The rediscovery of the colonial cemetery historically named the “Negroes Burying Ground” in Lower Manhattan in 1991 reveals to scholars and the general public the opportunity to comprehensively research the multi-dimensional African American experience. The African Burial Ground National Monument (AFBG) provides a unique vantage point from which to view New York City’s Africans and the descendants for over two centuries. Enslaved and free Africans who lived and labored in New York used the burial ground as a final resting place for thousands from 1627 to the end of the eighteenth century.
The museum collection of the African Burial Ground National Monument includes approximately 8,000 archival records representing the cultural history of New York City’s Lower Manhattan and New York’s enslaved and free African population's contributions to New York.
The collection consists primarily of site-related materials that the National Park Service which is legally mandated to collect and preserve and contributes to the Park’s interpretive themes. The archival collections are used to educate and inspire present and future generations about the African Burial Ground through exhibits, research, interpretive programs, publications and the media.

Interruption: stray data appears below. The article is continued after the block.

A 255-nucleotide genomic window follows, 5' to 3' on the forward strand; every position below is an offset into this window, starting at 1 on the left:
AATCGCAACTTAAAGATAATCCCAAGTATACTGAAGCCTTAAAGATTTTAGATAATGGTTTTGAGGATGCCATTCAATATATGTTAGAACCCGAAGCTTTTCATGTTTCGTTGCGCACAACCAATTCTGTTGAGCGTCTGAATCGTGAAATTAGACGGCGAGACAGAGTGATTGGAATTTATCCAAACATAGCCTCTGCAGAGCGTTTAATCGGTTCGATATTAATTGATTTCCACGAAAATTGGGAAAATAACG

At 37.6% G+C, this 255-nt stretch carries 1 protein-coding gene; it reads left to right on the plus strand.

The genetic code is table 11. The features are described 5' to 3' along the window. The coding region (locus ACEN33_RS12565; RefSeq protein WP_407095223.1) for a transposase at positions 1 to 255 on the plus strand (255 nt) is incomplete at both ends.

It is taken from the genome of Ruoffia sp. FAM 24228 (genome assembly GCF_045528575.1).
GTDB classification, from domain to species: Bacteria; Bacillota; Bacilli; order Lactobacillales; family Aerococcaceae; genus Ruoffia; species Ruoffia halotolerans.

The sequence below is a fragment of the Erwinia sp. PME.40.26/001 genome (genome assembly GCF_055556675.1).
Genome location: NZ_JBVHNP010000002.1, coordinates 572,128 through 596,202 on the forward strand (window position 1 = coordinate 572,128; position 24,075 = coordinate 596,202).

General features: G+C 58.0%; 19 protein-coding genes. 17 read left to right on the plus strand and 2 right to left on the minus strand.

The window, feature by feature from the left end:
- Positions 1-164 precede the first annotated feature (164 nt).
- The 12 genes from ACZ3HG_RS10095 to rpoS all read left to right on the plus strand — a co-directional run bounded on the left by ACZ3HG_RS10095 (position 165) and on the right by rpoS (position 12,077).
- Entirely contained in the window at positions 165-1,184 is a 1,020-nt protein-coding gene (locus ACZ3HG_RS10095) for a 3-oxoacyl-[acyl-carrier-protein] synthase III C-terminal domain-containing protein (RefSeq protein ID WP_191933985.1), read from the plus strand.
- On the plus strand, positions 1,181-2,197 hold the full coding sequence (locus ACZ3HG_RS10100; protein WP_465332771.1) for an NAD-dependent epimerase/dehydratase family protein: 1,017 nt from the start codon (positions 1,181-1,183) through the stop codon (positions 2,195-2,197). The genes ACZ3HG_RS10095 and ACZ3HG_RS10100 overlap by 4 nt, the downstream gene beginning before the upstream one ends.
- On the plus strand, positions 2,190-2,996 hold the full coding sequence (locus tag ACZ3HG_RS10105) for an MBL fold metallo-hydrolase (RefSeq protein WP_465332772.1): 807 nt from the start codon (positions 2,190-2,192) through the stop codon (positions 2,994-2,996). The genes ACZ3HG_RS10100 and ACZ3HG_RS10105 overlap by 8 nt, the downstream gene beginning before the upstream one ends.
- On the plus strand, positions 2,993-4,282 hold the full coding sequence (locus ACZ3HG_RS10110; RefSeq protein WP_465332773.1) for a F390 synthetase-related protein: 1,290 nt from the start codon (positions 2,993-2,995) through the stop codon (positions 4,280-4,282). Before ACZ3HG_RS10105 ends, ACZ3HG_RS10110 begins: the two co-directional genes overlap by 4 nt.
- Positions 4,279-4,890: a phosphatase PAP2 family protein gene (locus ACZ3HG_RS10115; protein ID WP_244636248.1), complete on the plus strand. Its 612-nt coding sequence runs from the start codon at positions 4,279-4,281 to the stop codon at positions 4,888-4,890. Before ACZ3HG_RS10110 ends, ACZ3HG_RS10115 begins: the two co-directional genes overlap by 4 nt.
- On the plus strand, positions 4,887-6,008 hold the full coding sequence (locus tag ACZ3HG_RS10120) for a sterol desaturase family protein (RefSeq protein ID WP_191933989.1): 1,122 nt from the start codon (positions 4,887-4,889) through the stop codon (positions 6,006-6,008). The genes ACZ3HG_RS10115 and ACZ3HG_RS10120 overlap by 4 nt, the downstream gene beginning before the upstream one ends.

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Manhattan Historic Sites Archive
Learn more about other National Park Service sites in Manhattan, at the Manhattan Historic Sites Archive! This archive is comprised of items related to the important individuals and events associated with six National Park Service historic sites in Manhattan (Theodore Roosevelt Birthplace N.H.S., General Grant N. Mem., Hamilton Grange N. Mem., Federal Hall N. Mem., Castle Clinton N.M., and Saint Paul's Church N.H.S.) and to the creation and preservation of these sites. The materials are diverse in type, ranging from photographs, to letters,to maps and prints. This three-year project to catalog, reorganize, and digitize the collections was funded by the National Parks of New York Harbor Conservancy through a grant from the Leon Levy Foundation. Materials were chosen for digitization based on a variety of factors, including both informational and visual content, fragility, and aesthetic qualities. To visit the website and explore this archive, please click here.
Last updated: April 20, 2018